Maersk Drilling is carving out a niche among contractors with the conversions of two jack-up rigs aimed to significantly cut greenhouse gas emissions associated with drilling operations.
The conversions are not just keeping the air cleaner — the Danish company says they are also starting to give it a competitive edge in offshore markets where lower emissions are a priority.
Maersk Drilling was an early mover in this field, launching its Green Rig project in 2008.
Interest in decarbonisation resulted in a trial where the jack-up rig Maersk Invincible was operated in Norwegian waters using a shore-based hydroelectric power supply.
“That project got us thinking more ambitiously about opportunities we had to do things differently,” Maersk Drilling’s head of integrity and projects, Caroline Alting, tells Upstream.
The 2014-built Maersk Intrepid, an ultra-harsh-environment CJ70 jack-up rig, was chosen for an upgrade, soon followed by a similar conversion on the Maersk Integrator.
The upgrades combined hybrid battery power with catalytic conversion units to capture nitrogen oxide (NOx) exhaust using ammonia injections to convert the gas into water and nitrogen.
These features were combined with Maersk’s cloud-based software to monitor energy use on board the rig, allowing for continuous optimisation, including power adjustments.
The Maersk Intrepid began working under contract with Equinor earlier this year at the Martin Linge field in the North Sea.
The first month of operations soon showed fuel consumption and carbon dioxide emissions falling by about 25% compared with the baseline established for the rig.
The rig's “scrubbing" systems reduced NOx emissions by about 95%, against an original target of 90%.
A similar performance was recorded on the Maersk Integrator, which resumed operations in the North Sea for Aker BP.
Among operators, Equinor has led the way in providing rate premiums and performance incentives for drillers able to supply the technology that can actually reduce emissions.
The Norwegian major also has a master frame agreement with Maersk Drilling geared toward long-term collaboration for technology advancements, including initiatives to limit greenhouse gas emissions from drilling operations.
The dayrate for the Maersk Intrepid began at $295,000 but will rise to $338,000 with an extension.
The Maersk Integrator was contracted at $275,000 per day, but this too is likely to rise with an extension early next year.
“These are really good rates. This is partly about demand for these kind of units in the Norwegian North Sea, but there is special demand for units with this capacity to reduce emissions in this sector,” notes Teresa Wilkie, offshore rig market leader with Esgian, the analytics and sustainability arm of Bassoe Offshore.
This demand can be operator-specific and made explicit in tender specifications, as with some of the most recent tenders issued by big European oil companies.
Regulatory drivers are also on the rise. Borr Drilling recently fitted its harsh-environment jack-up Prospector 1 with a selective catalytic reduction system in response to tough new emission rules, Wilkie notes.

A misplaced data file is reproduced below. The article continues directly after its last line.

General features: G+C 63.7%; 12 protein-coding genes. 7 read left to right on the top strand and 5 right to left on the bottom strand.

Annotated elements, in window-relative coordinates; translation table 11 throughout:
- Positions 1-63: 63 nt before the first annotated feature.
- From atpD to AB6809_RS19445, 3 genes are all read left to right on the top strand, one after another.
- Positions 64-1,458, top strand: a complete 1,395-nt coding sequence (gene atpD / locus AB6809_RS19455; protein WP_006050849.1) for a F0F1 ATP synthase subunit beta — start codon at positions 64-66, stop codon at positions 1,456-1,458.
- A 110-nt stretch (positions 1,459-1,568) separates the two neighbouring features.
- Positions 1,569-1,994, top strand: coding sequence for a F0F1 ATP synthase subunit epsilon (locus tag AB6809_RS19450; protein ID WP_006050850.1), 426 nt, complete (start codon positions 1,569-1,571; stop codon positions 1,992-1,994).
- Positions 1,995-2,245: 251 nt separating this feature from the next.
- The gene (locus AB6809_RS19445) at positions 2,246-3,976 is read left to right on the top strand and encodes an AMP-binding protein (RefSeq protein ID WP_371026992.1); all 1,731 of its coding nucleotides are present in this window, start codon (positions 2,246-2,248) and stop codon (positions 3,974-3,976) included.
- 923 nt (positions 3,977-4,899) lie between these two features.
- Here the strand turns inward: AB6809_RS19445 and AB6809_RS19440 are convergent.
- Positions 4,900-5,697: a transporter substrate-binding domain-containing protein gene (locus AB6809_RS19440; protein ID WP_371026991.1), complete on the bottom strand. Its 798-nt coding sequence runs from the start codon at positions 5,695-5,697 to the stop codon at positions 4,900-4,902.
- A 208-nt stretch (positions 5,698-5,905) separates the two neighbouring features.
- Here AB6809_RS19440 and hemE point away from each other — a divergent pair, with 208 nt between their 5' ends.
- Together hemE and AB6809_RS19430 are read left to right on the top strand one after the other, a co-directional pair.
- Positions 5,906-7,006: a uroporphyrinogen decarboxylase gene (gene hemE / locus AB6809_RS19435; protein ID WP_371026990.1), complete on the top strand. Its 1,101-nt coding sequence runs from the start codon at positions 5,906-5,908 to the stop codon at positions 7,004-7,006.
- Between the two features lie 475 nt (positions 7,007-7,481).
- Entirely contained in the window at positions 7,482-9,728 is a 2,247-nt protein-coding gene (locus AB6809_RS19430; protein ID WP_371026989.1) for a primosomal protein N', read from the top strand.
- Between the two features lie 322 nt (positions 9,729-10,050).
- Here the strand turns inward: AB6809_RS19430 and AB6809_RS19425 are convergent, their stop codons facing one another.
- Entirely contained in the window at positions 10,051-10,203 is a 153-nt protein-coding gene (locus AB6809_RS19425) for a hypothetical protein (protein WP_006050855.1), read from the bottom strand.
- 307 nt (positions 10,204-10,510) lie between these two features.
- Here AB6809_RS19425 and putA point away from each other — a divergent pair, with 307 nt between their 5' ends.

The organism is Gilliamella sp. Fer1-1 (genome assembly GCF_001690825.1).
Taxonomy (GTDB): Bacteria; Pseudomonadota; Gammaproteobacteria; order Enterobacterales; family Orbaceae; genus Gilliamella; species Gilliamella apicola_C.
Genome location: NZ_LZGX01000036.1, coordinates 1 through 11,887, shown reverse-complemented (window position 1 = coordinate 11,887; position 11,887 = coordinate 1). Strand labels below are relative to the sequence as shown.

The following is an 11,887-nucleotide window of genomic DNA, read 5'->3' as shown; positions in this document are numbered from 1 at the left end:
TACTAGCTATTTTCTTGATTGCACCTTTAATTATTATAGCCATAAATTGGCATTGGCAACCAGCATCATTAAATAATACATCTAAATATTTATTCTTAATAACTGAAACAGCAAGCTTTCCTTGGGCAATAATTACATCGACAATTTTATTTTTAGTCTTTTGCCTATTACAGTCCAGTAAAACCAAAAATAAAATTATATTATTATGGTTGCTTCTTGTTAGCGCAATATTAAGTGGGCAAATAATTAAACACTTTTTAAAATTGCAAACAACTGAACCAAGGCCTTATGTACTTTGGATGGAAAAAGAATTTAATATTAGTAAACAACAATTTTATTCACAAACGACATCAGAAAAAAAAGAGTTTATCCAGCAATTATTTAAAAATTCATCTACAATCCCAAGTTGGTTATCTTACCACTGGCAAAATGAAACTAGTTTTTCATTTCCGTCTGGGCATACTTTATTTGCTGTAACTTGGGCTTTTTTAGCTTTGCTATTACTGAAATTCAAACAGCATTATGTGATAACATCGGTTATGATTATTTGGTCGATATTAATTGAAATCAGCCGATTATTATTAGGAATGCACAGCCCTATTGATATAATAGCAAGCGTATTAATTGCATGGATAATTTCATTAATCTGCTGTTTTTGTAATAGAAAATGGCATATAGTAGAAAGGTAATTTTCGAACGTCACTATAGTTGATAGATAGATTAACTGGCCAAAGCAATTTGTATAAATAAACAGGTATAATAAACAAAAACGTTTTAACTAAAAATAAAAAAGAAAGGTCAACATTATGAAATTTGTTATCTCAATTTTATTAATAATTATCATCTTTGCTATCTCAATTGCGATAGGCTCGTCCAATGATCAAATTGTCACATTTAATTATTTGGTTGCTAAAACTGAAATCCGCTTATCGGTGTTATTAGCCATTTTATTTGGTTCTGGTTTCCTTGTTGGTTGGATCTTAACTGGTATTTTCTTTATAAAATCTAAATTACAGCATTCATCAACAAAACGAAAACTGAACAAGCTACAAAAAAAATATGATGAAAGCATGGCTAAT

Maersk Drilling’s approach to its own project started with the introduction of a fuel monitoring system for power generation systems.
“Close monitoring provides a baseline and shows us how much fuel we use on which operation," Alting says.
"This transparency helps drive behavioural changes on our rigs and informs conversations with customers about how to improve fuel use in different modes and operations."
The battery solution — the fruit of cooperation with German engineering and technology group Siemens — focuses on peak loads during rig operations. Taking out these peaks allows the power generation system to run on a more stable load, reducing the demand for peak engine power and allowing operators to dispense with the standby gensets.
The energy storage system also allows for recovery of braking energy — similar to the regenerative braking system of a hybrid car — which adds to energy savings and further reduces emissions, Atling says.
Enhanced digital intelligence has an important interaction with operational management in this sense.
“The data starts dictating behaviour in terms of what you can do, and what you need to avoid,” Alting says.
“For example, it helps make people comfortable about performing an operation with just two gensets, and without the usual backup.”
Battery usage also marks a significant departure from traditional rig industry culture and practice, where the need for backup and redundancy is paramount. “We have reached the point where we can start taking some of that away,” Alting notes.
The results achieved so far, while highly encouraging, may be a mere taster of what is to come.
“We would definitely like to move further with such trends … it is fair to say that we are still at the baby-steps stage when you consider what is possible,” she says.
Maersk Drilling has received support from Norway’s NOx Fund and the long-term collaboration project with Equinor was also key.
“Such projects are essentially customer-enabled and can only take off if both sides are willing to engage.
"We can see the opportunities, but it is the client’s interest that enables us to do more and offer more,” Alting says.
Wilkie sees demand for lower-emission units soaring as other offshore markets follow this trend often led by European operators, as seen with Shell in the Gulf of Mexico and Equinor in Brazil.